Sometimes when I create a post I wait until I have completed the piece to come up with a title. Tonight, let’s do something a little different. I’ll let you decide what the title should be. The contest is open to everyone. No prizes to be awarded except I’ll publish a post with all entries. This should be fun. Let’s see where this goes…
I spent my afternoon at a local retirement community where I played my guitar and sang for a roomful of very senior citizens. It’s semi – irregular gig that I have. It’s really a lot of fun.
The room demographics unofficially break down as follows: 25 total attendees, 20 women, 5 men and almost everyone well into their 70’s and beyond. Having played other retirement facilities I can safely say that women always outnumber men. So ladies, the odds that you will outlive your husband are pretty good and I’m sure that there are real statistics that will back me up.
At least a dozen wheeled walkers parked in the room and a pair of motorized scooters. My task today was to entertain these folks as they celebrated August birthdays.
Knowing my audience I chose a set list that included songs written way back in the last century. The oldest tune in the set was either ” I got Rhythm” or ” Lady be Good ” both written by the Gershwin brothers, George and Ira. Other tunes included : ” All of Me, ( 1931), Route 66 ( 1946), ” If I only had a Brain” ( 1939) and you get the picture.
I like learning and playing these tunes. The lyrics really mean something and the chords are rich and full. Our motto ” I play no songs written in THIS century.”
I think that every song has a story. That is – Who wrote it? Where were you when you first heard it? Who were you with ? As Time goes By ( 1931), Satin Doll ( 1953).
So, I work my way through the set along with encouraging group participation. Sing along, thump the table, dance – we’re here for fun. I’ve Got you under my Skin ( 1936 – Cole Porter don’t you know.) I always channel my inner Sinatra when I sing this one.
The point of this post is not so much about my playing or singing. It’s about the people in the audience. Retirement communities in this county are a growth industry. They are popping up like mushrooms after a day long rain. But they wouldn’t be unless there was a constant supply of older people. That I’m staring my future in squarely in the face is not lost on me, not for a minute. I’m years away from living in a cottage on the grounds or on the assisted living wing.
It’s an odd society we’ve created with these ” retirement communities.” I guess we used to call then nursing homes. I don’t know what you do when your spouse dies, your kids live hundreds of miles away and you need a scooter to get around. I don’t know what to do when you need pretty constant medical care and someone to cook and clean for you.
So, this is where our parents and grandparents live now. I know that I’ll never have the financial wherewithal to afford living in one of these places. So, before I depress all of you and myself with my thoughts I have to tell you a story. I swear this is true.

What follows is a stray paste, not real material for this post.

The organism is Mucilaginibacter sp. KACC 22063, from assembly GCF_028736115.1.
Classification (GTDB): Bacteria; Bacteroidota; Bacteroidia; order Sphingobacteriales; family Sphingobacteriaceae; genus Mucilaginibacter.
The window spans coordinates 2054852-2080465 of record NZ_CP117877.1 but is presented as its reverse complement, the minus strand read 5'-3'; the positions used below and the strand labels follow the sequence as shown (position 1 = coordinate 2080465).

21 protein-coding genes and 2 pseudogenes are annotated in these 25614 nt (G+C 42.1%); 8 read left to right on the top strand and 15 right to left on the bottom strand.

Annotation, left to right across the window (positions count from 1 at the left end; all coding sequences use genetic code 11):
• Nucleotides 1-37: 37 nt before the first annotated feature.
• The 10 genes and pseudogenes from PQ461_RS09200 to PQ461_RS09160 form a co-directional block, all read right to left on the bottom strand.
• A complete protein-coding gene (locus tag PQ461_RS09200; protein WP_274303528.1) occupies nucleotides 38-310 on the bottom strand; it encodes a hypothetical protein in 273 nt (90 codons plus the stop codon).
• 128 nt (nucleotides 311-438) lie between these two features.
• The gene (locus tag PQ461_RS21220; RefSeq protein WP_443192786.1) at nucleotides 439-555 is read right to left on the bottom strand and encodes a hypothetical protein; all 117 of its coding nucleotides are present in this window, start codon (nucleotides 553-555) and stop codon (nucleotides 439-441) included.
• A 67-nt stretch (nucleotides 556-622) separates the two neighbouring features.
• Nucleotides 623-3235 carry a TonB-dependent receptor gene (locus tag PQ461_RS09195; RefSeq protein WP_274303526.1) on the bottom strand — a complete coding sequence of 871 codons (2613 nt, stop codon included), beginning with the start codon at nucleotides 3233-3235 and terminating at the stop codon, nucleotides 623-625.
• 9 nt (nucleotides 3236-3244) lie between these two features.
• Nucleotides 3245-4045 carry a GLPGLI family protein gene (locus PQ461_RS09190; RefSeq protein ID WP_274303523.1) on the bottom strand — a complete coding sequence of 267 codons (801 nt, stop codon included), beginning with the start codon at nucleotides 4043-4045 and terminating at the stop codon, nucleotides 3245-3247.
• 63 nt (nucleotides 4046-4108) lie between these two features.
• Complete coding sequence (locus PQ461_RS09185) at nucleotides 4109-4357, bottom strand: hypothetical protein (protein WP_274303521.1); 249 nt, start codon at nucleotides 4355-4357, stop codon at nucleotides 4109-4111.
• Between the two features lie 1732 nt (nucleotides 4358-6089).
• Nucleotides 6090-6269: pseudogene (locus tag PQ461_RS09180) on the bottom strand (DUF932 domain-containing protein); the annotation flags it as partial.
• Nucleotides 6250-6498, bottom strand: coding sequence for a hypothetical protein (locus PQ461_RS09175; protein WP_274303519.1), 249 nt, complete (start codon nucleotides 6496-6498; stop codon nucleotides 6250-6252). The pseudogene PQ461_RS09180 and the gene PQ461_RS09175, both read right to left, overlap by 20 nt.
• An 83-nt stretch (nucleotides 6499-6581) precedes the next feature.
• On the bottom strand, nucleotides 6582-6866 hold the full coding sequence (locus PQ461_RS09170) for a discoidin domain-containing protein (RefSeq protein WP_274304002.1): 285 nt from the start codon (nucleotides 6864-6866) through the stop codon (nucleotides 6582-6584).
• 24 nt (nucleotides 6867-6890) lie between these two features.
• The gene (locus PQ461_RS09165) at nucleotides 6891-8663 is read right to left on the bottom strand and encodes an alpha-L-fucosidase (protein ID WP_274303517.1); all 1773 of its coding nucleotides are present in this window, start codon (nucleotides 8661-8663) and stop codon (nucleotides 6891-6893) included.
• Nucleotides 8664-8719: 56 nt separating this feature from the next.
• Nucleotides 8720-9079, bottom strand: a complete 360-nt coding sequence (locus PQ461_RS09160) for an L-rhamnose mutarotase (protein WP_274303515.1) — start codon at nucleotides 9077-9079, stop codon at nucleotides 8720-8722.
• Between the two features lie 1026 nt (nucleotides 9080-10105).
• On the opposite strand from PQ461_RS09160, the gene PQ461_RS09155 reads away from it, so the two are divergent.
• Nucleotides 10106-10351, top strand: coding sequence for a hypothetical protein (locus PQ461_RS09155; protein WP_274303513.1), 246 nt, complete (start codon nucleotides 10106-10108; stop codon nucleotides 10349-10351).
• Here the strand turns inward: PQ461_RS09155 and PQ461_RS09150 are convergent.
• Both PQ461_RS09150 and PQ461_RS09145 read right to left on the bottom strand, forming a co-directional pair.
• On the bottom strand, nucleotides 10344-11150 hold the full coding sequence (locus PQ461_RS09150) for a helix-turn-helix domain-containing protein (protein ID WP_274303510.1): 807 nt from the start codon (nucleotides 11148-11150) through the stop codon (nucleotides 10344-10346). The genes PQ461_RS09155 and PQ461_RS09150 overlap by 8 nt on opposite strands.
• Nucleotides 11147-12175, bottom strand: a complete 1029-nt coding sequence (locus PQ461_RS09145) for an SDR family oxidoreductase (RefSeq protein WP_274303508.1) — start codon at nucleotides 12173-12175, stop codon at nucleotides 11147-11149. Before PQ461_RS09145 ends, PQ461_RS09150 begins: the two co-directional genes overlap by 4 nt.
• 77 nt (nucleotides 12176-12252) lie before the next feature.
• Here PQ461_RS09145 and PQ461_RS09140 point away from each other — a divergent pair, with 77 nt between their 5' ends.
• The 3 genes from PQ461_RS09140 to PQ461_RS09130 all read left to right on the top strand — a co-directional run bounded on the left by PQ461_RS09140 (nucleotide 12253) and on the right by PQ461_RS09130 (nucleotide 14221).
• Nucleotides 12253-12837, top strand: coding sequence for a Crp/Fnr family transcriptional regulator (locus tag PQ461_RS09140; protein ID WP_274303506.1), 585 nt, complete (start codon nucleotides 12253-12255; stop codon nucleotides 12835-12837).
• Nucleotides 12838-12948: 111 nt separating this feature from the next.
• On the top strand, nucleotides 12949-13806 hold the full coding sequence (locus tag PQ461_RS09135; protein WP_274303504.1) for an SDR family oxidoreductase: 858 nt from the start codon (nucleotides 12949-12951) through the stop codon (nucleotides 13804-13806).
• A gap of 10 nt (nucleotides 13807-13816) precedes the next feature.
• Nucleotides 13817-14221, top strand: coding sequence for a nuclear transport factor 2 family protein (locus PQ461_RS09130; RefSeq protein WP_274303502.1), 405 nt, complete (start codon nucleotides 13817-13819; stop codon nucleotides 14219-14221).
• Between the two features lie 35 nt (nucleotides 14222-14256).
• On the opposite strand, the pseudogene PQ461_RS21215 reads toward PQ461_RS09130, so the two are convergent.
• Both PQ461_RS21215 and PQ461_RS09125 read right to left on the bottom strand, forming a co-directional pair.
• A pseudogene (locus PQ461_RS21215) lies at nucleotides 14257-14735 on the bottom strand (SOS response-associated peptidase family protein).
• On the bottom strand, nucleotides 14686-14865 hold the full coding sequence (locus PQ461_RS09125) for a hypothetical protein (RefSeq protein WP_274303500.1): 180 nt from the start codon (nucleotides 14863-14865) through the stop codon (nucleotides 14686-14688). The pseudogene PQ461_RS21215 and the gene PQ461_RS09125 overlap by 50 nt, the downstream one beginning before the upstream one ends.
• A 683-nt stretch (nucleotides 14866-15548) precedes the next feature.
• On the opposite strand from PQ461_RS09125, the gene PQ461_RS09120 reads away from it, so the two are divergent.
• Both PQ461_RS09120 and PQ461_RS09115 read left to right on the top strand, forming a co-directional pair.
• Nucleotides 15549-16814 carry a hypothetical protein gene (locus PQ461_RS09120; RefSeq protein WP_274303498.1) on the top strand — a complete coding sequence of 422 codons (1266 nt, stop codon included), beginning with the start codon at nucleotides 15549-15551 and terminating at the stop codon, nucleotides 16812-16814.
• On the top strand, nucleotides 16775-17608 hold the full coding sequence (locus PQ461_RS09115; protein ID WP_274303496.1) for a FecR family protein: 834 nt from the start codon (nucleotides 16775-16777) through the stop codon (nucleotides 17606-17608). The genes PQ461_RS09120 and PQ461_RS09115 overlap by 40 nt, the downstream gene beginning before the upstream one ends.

One of the people in the audience is a guy I’ll call Jimmy because that’s his real name.
Jimmy grew up in Brooklyn and knew the Paterno family in Brooklyn way before Joe was the football coach at Penn State.
Jimmy and I talked about bands he saw growing up like the Dorsey Brothers, Glenn Miller, Benny Goodman and on and on. He tells me that he used to go to jazz club in the city ( New York) that was owned by a guy named Jack Crystal. Yes, Billy’s dad.
Billy’s dad used to provide a home away from home at his club for traveling musicians back in the 30′ s and 40’s. One time Jimmy sat at a table with Benny Goodman. Benny had Gene Krupa with him and his great pianist Teddy Wilson. Jimmy wrote a letter to Billy telling him what great guy his dad was and Billy replied. Jimmy gave the letter to his kids and told them to take care of that letter.
Jimmy used to go Ebbets Field, home of the Brooklyn Dodgers, before they left for LA.
I’m trying to head for home on this post with a clear direction so as to make coming up with a title easier for all of you.
My overall impression of my afternoon and of all the other times I’ve played facilities like these is… I miss my parents for sure. I always see them out in the audience and I hope that they would be pleased at what I’m doing. Mom and Dad have been gone for many years. They grew up with the music I’m now playing. As a punk kid I really disliked it and now I’ve come full circle to embrace it.
Senior citizens have a lot to offer and I’m careful not to marginalize them or anything they say. I’m always a great listener. These folks in many cases were born in the 20’s lived through the Depression, WWII, elected Ike twice, witnessed a man on the moon and a black president. That’s a pretty full resume I’d say.
Music ties us all together. It’s great historical thread. We’re all more alike than we realize.
Time to wrap this up with a great version of a great tune I did this afternoon by the great Nat King Cole arranged by the great Nelson Riddle.
The bottom line is that I get great enjoyment from playing these songs and if I can share a little of my happiness with these folks then I’ve done my job. Where you gonna get a chance to sit and talk with a guy like Jimmy?
Good luck with a title because I haven’t got a clue.
How about ” An Afternoon with Jimmy.”